Free Email FAQ
Compiled by www.emailaddresses.com
The answers to the most frequently asked questions about free email.
How can free
email be free?
Most free email providers make their money by showing you advertisements, either graphical banners that you see as you collect your mail from their site, small text messages that appear at the end of your email messages or even advertiser messages that are sent directly to your emailbox. Some smaller providers offer free email as a community service, without any advertising whatsoever. Finally, some large sites offer free email as an attempt to lure visitors back to the site again and again.
Is there a catch?
Not usually... except if you count having to read advertisements a catch. A few email services get a bit carried away sending you lots of advertisements. Also, you need to remember that the Web changes very quickly, and some providers disappear from one day to the next. If possible, give your most important contacts a second way to get in touch so that they will never lose contact with you.
Can I have more
than one free email address?
Sure! There are over 600 companies listed on www.emailaddresses.com , and if you wanted to you could sign up with all of them... You'd probably get a bit confused, though.
I don't have a
computer. Do I need one to use a free email service?
No, you only need access to one. If you can visit a public library, cybercafe or even have a trusted friend with an Internet connection then you're in business. If you don't have your own computer, you're probably better off using a web-based email service... that way, you can log in from anywhere! This is the single best way for a student without a computer to stay in touch with friends, family, and others who think you're important.
SUMMARY: With web-based email, you use your internet browser to go to the email provider's site, then log in with a user name and password. The email provider stores all your messages for you. Most of the largest free email providers are in the web-based email business since this kind of service is easy to implement and brings repeat visitors to a site. Many services offer extra functions, such as online spell-checkers, personal address books, distribution lists etc.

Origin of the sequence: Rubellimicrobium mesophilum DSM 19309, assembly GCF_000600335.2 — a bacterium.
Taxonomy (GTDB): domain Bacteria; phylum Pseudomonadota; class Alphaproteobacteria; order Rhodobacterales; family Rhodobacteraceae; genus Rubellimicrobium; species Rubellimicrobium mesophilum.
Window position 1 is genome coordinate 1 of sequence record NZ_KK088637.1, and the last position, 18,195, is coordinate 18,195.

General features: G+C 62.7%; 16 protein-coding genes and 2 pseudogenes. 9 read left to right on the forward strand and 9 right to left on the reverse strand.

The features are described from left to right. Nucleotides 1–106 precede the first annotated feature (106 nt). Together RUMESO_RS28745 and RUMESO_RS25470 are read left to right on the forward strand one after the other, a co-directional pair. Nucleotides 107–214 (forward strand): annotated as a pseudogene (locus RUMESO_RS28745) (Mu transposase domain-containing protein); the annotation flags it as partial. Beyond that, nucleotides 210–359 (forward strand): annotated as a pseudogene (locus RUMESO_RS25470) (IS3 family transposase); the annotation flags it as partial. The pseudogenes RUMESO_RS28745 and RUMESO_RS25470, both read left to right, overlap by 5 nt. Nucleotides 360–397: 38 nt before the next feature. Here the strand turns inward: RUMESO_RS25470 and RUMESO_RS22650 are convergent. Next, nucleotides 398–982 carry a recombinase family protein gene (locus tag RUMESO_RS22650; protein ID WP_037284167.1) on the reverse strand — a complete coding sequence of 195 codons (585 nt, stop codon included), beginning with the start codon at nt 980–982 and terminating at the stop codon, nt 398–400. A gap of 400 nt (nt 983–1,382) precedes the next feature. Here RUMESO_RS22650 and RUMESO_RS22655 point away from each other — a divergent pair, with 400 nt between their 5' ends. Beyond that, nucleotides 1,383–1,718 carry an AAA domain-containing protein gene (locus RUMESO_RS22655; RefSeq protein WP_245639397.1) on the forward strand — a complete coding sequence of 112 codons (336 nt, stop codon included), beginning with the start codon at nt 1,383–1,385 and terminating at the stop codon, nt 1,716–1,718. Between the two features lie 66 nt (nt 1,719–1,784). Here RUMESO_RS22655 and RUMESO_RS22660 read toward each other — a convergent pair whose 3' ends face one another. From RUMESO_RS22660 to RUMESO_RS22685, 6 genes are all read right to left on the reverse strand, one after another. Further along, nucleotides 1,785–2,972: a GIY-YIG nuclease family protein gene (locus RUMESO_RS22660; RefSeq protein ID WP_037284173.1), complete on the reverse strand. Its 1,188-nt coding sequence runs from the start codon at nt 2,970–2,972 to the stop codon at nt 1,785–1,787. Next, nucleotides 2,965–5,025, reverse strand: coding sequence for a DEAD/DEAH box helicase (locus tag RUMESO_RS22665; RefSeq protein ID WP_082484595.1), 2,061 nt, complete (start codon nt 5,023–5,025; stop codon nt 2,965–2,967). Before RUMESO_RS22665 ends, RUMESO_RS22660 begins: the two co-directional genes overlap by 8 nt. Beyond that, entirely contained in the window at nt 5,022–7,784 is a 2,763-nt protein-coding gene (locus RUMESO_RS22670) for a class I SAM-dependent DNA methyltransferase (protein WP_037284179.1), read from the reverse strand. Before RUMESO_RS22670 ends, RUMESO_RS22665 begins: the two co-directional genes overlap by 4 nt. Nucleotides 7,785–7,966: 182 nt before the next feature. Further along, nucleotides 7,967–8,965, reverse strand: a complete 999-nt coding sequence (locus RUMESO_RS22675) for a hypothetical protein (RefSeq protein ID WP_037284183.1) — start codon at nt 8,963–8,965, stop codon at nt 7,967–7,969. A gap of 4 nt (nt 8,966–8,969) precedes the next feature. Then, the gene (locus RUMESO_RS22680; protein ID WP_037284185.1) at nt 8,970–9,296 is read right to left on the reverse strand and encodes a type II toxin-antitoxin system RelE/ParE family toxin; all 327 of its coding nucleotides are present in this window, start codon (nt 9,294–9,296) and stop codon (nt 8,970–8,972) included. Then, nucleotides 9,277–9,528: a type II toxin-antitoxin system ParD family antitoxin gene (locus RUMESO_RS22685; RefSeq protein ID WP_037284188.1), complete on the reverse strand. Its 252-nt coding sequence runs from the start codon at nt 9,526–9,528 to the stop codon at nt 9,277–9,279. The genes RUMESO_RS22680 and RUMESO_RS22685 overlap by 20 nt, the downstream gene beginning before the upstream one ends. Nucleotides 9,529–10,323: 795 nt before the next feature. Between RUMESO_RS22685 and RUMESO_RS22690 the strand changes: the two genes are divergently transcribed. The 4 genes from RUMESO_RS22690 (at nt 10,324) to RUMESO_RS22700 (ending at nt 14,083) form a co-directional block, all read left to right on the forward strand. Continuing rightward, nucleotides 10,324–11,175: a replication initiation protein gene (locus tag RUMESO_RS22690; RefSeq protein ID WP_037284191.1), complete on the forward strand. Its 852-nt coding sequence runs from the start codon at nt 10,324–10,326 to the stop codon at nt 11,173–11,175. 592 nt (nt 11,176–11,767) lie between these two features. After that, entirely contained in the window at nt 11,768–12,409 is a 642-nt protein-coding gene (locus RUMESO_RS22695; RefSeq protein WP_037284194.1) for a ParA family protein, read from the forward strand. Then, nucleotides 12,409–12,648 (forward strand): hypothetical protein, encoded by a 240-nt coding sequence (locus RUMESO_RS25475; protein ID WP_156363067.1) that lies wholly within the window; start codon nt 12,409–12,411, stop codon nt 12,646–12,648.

PROS: You can easily log in and collect your email from any web browser; you don't need to configure a program to read your email - great if you're not technically minded!
CONS: Many web-based services take advantage of advanced functions such as Java in order to provide an attractive interface. You will therefore need to have a current web browser in order to keep your options open; Netscape Navigator 4.x or Internet Explorer 4.x will be sufficient to access your email. Most web-based services do not match (yet!) the functionality of good email software. You are limited to a relatively small amount of storage space (typically a few megabytes) so you won't be able to keep your old messages for very long before you run out of room! Web-based email services generally show you banner advertisements while you are collecting your mail; many also add a short "tag line" to each message you send, identifying the service you used. This makes it very easy for the recipient to see that you used a free email service! For example:-
"This message was sent
through Web-Based Mail.
Get your own free email at Web-Based Mail today!"
The Largest Providers:
The largest web-based free email service, now a part of the Microsoft family. You have 2MB of storage as part of this service. If you go over the 2MB storage limit, you receive a warning email indicating that in 5 days HotMail will delete some messages... and they do!
Yahoo! Mail (http://mail.yahoo.com)
You can open attachments that include audio and video clips, or scripts. Offers a built-in spellchecker. You can use your Yahoo! Mail login to access various games on Yahoo! You can also check an existing email account via Yahoo! Mail. You can also configure your outgoing email address.
Netscape Webmail (http://webmail.netscape.com)
Netscape teams with USA.net to offer free web-based email. Several comments received complained about the (lack of) speed of this service.